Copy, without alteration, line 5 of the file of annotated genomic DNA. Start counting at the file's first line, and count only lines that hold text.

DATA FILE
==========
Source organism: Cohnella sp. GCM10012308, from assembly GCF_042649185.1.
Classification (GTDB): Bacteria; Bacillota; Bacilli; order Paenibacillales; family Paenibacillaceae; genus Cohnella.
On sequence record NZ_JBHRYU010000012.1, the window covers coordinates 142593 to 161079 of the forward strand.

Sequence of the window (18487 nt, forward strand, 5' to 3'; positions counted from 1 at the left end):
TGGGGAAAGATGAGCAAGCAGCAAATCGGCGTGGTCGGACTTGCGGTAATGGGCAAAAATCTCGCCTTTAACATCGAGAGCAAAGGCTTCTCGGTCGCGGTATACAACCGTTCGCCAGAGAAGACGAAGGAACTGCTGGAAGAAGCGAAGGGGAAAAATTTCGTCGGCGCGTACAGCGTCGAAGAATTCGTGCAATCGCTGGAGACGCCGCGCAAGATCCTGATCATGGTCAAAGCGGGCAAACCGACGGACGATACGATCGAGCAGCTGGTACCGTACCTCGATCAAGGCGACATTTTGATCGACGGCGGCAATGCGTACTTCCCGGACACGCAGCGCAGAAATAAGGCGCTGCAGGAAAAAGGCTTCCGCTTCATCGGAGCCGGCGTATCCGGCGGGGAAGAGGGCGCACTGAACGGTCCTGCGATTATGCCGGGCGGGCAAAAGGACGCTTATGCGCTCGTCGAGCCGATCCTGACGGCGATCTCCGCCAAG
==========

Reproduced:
TGGGGAAAGATGAGCAAGCAGCAAATCGGCGTGGTCGGACTTGCGGTAATGGGCAAAAATCTCGCCTTTAACATCGAGAGCAAAGGCTTCTCGGTCGCGGTATACAACCGTTCGCCAGAGAAGACGAAGGAACTGCTGGAAGAAGCGAAGGGGAAAAATTTCGTCGGCGCGTACAGCGTCGAAGAATTCGTGCAATCGCTGGAGACGCCGCGCAAGATCCTGATCATGGTCAAAGCGGGCAAACCGACGGACGATACGATCGAGCAGCTGGTACCGTACCTCGATCAAGGCGACATTTTGATCGACGGCGGCAATGCGTACTTCCCGGACACGCAGCGCAGAAATAAGGCGCTGCAGGAAAAAGGCTTCCGCTTCATCGGAGCCGGCGTATCCGGCGGGGAAGAGGGCGCACTGAACGGTCCTGCGATTATGCCGGGCGGGCAAAAGGACGCTTATGCGCTCGTCGAGCCGATCCTGACGGCGATCTCCGCCAAG